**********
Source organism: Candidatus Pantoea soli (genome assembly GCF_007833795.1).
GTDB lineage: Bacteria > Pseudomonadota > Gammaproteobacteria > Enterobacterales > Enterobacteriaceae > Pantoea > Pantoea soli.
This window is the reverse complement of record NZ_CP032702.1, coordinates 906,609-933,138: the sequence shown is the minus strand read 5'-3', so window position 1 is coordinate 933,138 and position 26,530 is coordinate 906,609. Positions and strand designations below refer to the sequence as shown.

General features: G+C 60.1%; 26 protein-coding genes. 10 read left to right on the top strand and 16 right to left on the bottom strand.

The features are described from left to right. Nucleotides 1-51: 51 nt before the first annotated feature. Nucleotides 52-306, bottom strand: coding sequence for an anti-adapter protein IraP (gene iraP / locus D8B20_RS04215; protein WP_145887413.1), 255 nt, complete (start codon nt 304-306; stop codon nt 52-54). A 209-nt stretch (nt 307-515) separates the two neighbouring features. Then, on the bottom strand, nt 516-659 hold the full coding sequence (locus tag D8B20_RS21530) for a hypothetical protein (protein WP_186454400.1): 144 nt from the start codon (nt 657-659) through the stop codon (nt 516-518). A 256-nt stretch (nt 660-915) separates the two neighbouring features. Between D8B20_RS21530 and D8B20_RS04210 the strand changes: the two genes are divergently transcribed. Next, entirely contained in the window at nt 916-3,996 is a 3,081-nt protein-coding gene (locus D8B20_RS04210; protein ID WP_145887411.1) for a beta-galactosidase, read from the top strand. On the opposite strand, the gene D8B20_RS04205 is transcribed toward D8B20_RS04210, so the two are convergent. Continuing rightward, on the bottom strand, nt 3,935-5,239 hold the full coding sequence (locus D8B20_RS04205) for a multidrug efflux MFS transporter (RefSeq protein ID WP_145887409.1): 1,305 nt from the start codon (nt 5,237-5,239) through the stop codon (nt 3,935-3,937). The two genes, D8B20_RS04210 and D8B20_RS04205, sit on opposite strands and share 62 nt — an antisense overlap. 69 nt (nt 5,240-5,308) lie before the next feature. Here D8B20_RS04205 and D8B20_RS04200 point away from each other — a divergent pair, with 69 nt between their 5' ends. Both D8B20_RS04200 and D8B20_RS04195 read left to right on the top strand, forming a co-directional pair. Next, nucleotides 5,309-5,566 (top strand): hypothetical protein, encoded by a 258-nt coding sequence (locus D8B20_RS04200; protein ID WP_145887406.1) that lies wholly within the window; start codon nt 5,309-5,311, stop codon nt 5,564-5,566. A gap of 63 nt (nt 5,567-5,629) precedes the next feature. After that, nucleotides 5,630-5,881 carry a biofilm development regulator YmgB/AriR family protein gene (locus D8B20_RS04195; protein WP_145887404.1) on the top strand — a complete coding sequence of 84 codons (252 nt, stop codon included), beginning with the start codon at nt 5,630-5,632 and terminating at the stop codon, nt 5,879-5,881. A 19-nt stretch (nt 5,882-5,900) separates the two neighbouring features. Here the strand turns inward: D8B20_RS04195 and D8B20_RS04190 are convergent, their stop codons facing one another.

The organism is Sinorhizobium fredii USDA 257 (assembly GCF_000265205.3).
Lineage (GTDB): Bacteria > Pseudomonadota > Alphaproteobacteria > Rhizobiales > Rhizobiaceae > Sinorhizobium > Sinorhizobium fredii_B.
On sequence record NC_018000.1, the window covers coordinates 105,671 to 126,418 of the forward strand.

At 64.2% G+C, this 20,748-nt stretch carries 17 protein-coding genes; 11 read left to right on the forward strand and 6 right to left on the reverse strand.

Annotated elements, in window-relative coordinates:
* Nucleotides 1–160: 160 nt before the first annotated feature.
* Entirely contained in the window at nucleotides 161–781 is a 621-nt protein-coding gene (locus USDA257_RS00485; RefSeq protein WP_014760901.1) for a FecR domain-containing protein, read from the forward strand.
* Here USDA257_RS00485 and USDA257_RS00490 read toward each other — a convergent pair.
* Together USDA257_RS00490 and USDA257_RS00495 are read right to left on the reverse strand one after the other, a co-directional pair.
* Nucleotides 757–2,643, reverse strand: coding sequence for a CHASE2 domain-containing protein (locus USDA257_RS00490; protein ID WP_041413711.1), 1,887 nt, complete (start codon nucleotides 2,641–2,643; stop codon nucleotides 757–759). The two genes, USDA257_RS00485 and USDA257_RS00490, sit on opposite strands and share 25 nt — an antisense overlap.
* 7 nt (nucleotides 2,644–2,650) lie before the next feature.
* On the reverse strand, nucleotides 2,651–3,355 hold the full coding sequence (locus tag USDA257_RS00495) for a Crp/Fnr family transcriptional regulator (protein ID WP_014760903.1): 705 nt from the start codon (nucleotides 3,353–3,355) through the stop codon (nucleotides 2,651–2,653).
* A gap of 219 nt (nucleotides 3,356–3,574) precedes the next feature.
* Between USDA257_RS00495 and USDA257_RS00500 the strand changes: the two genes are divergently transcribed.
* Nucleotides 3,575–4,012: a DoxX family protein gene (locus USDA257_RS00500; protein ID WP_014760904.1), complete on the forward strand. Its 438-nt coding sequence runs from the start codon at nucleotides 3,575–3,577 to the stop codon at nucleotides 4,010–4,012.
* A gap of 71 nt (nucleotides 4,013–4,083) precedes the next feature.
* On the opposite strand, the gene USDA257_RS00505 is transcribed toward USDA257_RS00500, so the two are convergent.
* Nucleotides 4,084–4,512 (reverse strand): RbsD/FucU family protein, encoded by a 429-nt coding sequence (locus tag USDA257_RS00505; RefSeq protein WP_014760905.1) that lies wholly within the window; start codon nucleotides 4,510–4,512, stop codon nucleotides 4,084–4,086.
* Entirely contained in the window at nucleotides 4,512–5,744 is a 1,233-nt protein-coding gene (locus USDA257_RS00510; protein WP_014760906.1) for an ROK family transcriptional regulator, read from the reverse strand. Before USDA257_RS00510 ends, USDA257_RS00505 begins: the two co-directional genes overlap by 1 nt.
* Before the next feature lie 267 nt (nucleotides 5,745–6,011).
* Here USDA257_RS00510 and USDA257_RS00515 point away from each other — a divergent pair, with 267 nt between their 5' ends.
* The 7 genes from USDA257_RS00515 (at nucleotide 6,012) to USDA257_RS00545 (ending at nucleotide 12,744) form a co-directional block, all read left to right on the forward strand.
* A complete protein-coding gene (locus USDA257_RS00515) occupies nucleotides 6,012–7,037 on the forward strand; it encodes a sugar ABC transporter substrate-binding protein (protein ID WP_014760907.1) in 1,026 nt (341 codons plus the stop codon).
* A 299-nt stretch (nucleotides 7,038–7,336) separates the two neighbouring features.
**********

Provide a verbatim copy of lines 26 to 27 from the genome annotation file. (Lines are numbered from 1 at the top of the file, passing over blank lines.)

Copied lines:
* Here USDA257_RS00510 and USDA257_RS00515 point away from each other — a divergent pair, with 267 nt between their 5' ends.
* The 7 genes from USDA257_RS00515 (at nucleotide 6,012) to USDA257_RS00545 (ending at nucleotide 12,744) form a co-directional block, all read left to right on the forward strand.